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Motherhood and Earnings: Wage Variability by Major Occupational Category and Earnings Level

  • Christian Nsiah
  • Ron DeBeaumont

    ()

  • Annette Ryerson

Prior research has indicated that women with children earn less than their childless counterparts. In addition, recent research has found that the motherhood wage penalty may be most severe for low-income earners. Using panel data from the National Longitudinal Survey of Youth (1979), we test two hypotheses. First, are there occupational differences in the motherhood wage penalty? Second, are there occupational differences in the relative wage penalty experienced by low and high wage mothers? Our results indicated that mothers in sales occupations are penalized at a significantly higher rate than mothers in non-sales occupations, while mothers in blue-collar occupations were penalized the least. Furthermore, the wage cost of motherhood was greatest amongst the highest earners in sales occupations. Copyright Springer Science+Business Media, LLC 2013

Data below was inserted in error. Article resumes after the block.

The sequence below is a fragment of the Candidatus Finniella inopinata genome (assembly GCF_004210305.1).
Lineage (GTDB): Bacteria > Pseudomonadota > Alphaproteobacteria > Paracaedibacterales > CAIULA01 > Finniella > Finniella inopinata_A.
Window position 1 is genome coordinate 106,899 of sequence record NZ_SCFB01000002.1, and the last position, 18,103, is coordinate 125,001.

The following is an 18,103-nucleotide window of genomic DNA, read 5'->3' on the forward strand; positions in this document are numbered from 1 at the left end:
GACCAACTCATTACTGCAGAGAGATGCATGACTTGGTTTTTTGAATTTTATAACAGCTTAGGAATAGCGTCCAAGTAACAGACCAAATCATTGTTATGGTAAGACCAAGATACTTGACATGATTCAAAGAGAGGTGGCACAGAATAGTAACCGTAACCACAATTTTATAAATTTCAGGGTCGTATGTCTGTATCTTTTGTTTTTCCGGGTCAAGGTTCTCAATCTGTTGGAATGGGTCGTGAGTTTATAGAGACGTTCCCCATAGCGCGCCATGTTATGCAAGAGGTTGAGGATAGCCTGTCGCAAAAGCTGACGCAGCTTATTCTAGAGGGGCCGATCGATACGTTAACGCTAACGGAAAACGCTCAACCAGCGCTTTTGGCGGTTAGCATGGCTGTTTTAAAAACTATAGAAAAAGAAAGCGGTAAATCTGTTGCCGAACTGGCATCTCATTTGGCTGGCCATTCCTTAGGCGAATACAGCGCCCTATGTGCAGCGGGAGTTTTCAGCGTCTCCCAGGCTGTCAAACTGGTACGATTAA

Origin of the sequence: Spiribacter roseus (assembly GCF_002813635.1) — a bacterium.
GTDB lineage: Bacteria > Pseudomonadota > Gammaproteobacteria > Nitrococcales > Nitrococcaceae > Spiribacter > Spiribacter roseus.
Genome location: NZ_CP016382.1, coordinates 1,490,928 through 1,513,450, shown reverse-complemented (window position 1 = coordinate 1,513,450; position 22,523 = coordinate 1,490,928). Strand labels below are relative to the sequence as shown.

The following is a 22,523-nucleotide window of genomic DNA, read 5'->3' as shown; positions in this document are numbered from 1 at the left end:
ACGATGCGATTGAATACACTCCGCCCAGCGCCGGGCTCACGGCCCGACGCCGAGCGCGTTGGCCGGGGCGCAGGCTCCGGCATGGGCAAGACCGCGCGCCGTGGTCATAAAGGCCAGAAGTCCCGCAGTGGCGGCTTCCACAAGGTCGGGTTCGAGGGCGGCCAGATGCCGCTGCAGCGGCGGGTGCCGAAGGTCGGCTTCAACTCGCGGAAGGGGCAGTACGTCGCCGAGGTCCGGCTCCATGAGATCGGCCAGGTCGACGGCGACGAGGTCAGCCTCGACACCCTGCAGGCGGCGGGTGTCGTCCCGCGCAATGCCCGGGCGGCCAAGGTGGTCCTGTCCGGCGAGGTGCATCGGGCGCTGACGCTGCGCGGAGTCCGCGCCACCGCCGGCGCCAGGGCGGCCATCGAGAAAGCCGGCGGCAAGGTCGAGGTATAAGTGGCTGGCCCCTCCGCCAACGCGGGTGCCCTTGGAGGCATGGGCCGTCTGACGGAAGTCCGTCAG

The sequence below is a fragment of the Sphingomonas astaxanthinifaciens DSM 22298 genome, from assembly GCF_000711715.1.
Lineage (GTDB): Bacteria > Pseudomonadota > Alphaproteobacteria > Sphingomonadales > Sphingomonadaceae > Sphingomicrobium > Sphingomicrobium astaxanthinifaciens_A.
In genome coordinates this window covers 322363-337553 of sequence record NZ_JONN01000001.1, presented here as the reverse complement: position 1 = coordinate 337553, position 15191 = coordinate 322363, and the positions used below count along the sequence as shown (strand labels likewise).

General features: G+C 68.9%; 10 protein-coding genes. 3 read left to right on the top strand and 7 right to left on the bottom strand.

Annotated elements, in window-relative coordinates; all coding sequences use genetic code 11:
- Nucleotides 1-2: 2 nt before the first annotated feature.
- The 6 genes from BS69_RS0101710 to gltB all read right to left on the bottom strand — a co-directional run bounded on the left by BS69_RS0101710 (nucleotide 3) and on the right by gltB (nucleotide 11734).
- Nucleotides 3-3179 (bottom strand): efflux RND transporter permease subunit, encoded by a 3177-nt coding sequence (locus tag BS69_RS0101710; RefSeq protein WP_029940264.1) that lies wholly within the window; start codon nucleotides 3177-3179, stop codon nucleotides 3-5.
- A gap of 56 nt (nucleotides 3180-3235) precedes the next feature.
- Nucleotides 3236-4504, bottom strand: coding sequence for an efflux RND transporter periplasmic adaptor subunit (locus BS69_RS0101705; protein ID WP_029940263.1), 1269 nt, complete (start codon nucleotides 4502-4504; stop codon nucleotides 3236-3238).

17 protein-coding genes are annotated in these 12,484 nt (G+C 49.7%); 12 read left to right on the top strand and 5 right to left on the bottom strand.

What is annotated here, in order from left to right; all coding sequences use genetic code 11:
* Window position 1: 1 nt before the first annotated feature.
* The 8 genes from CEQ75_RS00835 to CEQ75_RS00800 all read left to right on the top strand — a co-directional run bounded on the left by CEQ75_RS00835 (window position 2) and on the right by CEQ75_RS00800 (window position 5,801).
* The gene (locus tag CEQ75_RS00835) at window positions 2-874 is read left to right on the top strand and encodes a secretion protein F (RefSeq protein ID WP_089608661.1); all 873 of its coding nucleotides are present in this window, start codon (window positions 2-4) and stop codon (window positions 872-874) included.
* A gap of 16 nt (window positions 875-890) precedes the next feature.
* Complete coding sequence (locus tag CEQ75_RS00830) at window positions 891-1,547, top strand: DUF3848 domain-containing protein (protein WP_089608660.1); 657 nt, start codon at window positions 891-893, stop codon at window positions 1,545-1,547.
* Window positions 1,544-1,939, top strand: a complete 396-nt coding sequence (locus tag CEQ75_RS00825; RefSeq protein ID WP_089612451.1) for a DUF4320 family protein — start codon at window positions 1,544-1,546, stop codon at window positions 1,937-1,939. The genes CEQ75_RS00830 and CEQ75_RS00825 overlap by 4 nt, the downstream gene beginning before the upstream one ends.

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File URL: http://hdl.handle.net/10.1007/s10834-012-9323-2
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Article provided by Springer in its journal Journal of Family and Economic Issues.

Volume (Year): 34 (2013)
Issue (Month): 2 (June)
Pages: 224-234

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Handle: RePEc:kap:jfamec:v:34:y:2013:i:2:p:224-234
Contact details of provider: Web page: http://www.springerlink.com/link.asp?id=104904

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  1. Ana Moro-Egido, 2012. "Changing Trends of Mothers’ Active and Passive Childcare Times," Journal of Family and Economic Issues, Springer, vol. 33(1), pages 11-23, March.
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